Computer networks controlling the electric grid are plagued with security holes that could allow intruders to redirect power delivery and steal data, the Energy Department warned in a recent report.

Many of the security vulnerabilities are strikingly basic and fixable problems, including a failure to install software security patches or poor password management. Many of the fixes would be inexpensive, according to the Idaho National Lab, an Energy Department facility that conducted the study.

The report reinforces concerns that intelligence officials have raised in recent years about growing surveillance of the electric grid by Chinese and Russian cyber-spies, which The Wall Street Journal reported last year. One worry is that a foreign country could shut down power in parts of the U.S.

The report's release comes hot on the heels of a report from Siemens AG, the German engineering firm, which said it had detected an attack targeting critical infrastructure, the collective term for systems such as electric grids, subways and air-traffic control. Siemens issued a tool to detect and fix the security gap July 22, an unusual acknowledgment of the threat. The company said none of its customers has sustained damage.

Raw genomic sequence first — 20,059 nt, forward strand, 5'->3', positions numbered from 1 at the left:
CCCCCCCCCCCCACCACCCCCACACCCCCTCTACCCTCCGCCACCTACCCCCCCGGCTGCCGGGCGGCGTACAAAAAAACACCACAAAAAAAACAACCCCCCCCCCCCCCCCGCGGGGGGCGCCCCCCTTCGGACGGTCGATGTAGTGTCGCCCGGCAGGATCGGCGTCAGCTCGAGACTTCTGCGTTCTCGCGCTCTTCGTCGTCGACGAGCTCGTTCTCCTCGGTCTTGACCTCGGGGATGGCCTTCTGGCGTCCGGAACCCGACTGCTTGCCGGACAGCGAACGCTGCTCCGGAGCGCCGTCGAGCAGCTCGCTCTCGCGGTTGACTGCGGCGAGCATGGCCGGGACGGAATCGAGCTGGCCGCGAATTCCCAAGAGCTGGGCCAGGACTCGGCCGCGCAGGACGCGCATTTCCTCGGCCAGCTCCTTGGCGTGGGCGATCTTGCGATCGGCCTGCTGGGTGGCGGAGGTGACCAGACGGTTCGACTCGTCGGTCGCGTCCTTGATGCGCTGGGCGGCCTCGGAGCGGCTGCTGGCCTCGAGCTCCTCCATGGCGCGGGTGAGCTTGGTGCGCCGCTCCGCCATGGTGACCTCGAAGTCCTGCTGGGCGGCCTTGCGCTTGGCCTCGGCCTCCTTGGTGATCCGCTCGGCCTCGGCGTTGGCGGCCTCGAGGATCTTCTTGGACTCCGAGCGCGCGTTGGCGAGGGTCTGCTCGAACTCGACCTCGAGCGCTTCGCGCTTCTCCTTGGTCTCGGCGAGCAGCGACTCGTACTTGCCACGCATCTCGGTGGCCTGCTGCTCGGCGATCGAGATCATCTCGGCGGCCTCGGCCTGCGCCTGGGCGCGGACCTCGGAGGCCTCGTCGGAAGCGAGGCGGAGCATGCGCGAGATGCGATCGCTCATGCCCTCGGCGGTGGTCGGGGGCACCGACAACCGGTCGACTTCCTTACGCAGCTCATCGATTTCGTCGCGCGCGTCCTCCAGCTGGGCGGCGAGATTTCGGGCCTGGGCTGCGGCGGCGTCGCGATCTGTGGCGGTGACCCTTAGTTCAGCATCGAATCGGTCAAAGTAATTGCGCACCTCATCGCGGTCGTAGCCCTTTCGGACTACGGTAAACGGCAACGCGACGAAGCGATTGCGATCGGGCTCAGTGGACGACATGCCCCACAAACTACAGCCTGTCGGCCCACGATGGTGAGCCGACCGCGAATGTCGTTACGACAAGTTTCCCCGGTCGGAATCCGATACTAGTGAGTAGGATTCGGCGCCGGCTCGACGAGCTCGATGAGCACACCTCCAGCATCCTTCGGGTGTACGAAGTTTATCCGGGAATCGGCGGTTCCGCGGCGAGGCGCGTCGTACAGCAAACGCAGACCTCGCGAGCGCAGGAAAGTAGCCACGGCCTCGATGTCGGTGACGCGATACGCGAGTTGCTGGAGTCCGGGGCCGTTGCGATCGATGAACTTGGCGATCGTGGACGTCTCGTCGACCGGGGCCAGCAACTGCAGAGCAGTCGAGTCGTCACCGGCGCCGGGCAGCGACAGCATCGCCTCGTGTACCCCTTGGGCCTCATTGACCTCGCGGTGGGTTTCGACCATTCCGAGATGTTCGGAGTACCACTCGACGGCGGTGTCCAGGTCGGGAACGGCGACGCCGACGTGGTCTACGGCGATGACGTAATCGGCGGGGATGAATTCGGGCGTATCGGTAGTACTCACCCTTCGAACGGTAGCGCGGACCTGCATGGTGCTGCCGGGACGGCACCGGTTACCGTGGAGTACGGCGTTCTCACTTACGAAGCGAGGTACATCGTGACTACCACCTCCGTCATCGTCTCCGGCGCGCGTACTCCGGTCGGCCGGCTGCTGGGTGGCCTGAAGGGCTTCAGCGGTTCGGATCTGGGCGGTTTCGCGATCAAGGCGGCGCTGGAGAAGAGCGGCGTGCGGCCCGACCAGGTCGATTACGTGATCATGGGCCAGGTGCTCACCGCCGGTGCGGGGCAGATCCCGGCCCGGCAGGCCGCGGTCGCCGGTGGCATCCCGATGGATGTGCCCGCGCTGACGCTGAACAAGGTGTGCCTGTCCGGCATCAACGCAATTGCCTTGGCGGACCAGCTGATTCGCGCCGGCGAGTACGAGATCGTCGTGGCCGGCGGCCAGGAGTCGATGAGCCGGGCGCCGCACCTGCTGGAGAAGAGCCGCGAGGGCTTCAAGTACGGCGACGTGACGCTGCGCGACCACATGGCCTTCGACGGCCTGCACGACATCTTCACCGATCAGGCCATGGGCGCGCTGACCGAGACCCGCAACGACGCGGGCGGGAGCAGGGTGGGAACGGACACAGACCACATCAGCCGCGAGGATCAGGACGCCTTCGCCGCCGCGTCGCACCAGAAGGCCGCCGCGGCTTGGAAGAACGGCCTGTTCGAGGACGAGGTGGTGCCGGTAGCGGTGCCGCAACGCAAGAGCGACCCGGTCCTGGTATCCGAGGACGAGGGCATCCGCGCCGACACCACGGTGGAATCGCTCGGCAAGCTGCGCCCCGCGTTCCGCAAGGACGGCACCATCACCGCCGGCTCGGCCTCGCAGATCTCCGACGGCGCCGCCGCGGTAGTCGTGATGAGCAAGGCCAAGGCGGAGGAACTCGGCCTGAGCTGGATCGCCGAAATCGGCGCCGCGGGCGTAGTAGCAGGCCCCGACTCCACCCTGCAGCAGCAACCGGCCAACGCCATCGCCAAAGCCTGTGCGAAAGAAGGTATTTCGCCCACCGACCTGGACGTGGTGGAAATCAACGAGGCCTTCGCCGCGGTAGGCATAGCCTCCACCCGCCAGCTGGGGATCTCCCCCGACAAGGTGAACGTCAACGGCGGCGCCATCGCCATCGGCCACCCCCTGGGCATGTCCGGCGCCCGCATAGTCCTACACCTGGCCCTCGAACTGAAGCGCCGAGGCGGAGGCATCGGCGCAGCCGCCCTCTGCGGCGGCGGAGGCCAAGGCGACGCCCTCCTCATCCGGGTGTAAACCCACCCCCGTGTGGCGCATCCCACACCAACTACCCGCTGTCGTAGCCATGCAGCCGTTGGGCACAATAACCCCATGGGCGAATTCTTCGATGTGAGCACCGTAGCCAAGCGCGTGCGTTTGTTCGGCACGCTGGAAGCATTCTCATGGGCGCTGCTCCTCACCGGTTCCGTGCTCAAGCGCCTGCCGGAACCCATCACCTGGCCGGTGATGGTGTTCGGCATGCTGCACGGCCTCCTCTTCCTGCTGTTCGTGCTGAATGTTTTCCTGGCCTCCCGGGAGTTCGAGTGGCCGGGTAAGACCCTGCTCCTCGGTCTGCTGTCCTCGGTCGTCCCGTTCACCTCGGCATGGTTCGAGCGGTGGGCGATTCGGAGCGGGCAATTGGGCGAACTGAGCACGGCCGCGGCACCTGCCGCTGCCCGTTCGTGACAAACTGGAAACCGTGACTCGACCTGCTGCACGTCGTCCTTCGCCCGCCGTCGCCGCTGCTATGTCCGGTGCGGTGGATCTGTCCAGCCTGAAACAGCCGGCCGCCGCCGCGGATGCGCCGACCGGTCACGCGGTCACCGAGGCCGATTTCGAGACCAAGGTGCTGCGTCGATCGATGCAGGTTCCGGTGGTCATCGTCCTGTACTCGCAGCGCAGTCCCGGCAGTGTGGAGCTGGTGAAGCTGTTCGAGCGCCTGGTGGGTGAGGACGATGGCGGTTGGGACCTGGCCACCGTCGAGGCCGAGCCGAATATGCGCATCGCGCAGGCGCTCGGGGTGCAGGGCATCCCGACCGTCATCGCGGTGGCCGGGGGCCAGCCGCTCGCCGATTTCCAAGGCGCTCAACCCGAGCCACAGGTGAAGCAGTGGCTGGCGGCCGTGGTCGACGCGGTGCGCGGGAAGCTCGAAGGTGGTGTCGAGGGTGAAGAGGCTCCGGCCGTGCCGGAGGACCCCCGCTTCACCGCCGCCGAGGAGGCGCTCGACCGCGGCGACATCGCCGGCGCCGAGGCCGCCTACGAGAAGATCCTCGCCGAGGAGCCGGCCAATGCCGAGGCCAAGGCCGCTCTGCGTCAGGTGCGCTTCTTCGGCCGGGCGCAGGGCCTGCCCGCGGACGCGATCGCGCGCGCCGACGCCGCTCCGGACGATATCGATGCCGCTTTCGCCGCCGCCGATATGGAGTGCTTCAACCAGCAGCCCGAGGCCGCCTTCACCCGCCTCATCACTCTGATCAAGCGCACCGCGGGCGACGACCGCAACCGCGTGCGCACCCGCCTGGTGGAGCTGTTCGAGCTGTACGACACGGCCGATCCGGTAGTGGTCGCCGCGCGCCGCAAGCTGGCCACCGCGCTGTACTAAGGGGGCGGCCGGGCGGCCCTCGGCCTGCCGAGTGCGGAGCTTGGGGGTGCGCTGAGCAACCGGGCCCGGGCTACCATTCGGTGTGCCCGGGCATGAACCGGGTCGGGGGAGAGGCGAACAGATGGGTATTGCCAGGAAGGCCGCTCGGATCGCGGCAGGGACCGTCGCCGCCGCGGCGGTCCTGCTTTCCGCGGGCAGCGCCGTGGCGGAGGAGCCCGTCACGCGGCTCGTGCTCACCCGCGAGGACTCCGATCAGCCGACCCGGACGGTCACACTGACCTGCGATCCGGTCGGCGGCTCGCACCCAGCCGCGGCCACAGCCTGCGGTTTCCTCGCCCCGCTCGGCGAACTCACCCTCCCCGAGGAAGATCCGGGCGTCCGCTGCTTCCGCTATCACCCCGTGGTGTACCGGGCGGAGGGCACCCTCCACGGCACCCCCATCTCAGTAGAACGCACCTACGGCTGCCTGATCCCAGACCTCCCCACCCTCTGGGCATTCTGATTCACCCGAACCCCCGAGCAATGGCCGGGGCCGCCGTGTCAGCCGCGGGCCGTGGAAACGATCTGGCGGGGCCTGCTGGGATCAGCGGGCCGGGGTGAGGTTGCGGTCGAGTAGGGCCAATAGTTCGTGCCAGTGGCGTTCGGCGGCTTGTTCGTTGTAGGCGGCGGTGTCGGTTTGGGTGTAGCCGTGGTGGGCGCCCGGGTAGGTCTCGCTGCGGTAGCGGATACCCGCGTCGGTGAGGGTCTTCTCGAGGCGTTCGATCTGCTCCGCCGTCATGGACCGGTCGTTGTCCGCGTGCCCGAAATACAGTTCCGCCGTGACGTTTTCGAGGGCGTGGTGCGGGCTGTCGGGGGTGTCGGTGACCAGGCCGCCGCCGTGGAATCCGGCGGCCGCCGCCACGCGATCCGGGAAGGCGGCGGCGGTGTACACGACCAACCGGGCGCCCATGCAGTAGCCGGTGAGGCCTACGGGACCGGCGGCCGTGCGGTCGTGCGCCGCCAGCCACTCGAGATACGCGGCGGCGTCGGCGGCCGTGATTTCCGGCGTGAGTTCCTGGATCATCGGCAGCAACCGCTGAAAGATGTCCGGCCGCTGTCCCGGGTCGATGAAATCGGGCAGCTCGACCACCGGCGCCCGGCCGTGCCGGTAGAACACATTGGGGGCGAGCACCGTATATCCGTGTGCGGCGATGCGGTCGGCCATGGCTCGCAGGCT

"The Siemens attacks from a couple weeks ago, in addition to evidence from several private firms that utilities are being attacked…change the imperative," said Alan Paller, director of research at SANS Institute, a cyber-security training group. He suggests the U.S. needs to adopt a more urgent response.

Read more at the Wall Street Journal.